African Nation’s Population Backs New Constitution Strengthening Junta Leader’s Governance

A new constitution was approved by the people of Chad, an African nation. Critics claim this could strengthen the authority of junta leader Mahamat Idriss Deby.

When the referendum was held earlier this month, 64% of voters participated, and 86% of them approved of it, according to Reuters.

The nation’s military leaders underlined how crucial the vote is to the elections that will take place the next year and hinted that it might result in the long-awaited restoration of democracy.

Following the death of the previous president Idriss Deby on the battlefield during a struggle with terrorists, military forces took control of the nation in 2021.

Chad, which has been a unitary state since declaring independence, will continue to be such under the new constitution. Some opponents advocated for a federal state to be established, claiming this would probably help to promote development.

African Nation's Population Backs New Constitution Strengthening Junta Leader's Governance (1)

Due to the junta’s excessive control over the referendum process, numerous opposition parties also demanded that the vote be boycotted.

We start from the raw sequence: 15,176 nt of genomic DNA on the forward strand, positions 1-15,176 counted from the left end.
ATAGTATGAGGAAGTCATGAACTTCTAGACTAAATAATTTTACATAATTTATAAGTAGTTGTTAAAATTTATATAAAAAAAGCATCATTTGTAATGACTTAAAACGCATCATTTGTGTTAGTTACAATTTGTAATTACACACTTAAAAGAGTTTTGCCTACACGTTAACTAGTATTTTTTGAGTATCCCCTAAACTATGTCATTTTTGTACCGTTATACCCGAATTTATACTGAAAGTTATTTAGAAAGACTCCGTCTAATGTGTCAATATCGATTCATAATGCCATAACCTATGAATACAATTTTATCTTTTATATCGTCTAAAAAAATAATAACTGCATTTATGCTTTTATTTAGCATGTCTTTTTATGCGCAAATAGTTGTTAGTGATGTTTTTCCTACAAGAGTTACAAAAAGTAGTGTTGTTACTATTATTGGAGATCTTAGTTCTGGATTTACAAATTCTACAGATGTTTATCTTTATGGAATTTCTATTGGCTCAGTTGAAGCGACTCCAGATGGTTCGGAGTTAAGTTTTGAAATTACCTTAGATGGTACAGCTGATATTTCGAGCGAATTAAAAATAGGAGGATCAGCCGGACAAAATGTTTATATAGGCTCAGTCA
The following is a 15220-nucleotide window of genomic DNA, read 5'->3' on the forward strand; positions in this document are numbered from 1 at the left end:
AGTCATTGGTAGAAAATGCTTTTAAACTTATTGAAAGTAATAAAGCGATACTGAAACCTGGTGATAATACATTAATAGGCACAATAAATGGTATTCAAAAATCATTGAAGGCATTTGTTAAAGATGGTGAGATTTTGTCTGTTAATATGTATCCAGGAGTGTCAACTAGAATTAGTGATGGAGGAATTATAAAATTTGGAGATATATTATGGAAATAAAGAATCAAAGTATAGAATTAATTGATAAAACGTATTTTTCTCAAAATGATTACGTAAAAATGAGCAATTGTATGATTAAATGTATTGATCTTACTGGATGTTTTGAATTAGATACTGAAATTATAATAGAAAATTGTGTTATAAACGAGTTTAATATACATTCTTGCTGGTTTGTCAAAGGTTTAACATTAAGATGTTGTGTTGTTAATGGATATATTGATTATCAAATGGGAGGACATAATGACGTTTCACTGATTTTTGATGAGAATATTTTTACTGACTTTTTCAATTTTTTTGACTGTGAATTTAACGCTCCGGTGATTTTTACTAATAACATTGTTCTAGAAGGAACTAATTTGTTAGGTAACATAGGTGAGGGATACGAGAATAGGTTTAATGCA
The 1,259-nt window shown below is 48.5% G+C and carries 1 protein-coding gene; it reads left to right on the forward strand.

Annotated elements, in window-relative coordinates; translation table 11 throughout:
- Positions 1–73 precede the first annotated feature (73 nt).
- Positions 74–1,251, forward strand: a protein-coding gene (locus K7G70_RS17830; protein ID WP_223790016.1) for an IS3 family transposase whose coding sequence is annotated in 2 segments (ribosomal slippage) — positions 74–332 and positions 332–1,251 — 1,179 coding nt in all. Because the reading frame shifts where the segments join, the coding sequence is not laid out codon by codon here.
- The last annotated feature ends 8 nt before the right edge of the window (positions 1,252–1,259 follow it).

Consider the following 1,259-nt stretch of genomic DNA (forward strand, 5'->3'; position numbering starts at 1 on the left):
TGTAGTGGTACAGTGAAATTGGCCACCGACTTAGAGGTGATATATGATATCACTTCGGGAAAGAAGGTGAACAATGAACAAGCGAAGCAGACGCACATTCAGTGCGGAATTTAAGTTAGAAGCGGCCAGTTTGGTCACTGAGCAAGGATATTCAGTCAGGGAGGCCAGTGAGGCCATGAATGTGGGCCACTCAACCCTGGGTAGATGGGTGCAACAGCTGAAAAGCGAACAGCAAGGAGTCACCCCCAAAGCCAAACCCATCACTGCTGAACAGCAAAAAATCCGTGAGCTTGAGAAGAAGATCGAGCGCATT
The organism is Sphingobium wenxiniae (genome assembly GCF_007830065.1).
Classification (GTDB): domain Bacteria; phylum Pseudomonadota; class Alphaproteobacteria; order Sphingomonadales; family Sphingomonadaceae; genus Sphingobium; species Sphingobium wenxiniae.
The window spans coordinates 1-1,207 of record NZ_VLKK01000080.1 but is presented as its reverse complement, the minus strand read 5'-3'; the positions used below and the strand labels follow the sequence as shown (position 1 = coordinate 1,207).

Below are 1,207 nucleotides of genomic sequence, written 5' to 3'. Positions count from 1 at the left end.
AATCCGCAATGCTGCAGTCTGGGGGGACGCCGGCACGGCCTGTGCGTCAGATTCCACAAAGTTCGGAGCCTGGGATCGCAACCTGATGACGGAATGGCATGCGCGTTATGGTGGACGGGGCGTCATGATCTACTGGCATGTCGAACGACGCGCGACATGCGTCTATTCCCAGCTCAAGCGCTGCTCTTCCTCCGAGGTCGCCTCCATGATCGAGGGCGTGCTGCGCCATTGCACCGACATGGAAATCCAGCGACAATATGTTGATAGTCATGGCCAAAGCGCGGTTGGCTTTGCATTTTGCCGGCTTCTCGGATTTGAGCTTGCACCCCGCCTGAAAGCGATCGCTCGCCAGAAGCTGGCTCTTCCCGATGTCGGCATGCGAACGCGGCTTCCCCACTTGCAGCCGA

Deby had pledged an 18-month electoral transition following his father’s passing; however, the government this year passed resolutions postponing the elections until 2024. Deby can now run for president in a future election thanks to the postponement.

An attempt to undermine the constitution and destabilize the nation was thwarted earlier this year by the Chadi government.

Eleven persons, including human rights advocates and the military, were detained during the attempt and sent to the high court in the nation’s capital, N’Djamena.

Aziz Mahamat Saleh, a spokesman for the government, stated that a court case has been filed against the 11 individuals for violations of the constitution, unlawful gun possession, criminal association, and cooperation.

Following his father’s death in April 2021, Mahamat Idriss Deby was proclaimed the head of state rather than the succession charted by the Chadian constitution. Although they initially referred to the transfer as a coup d’état, the opposition political groups eventually agreed to recognize Deby as acting leader for the next 18 months.

At least sixty people were killed when Chadian security forces opened fire on anti-government protestors in the two biggest towns in the nation in October 2022.

According to analysts, the men’s arrest was an attempt to muzzle dissenting voices.

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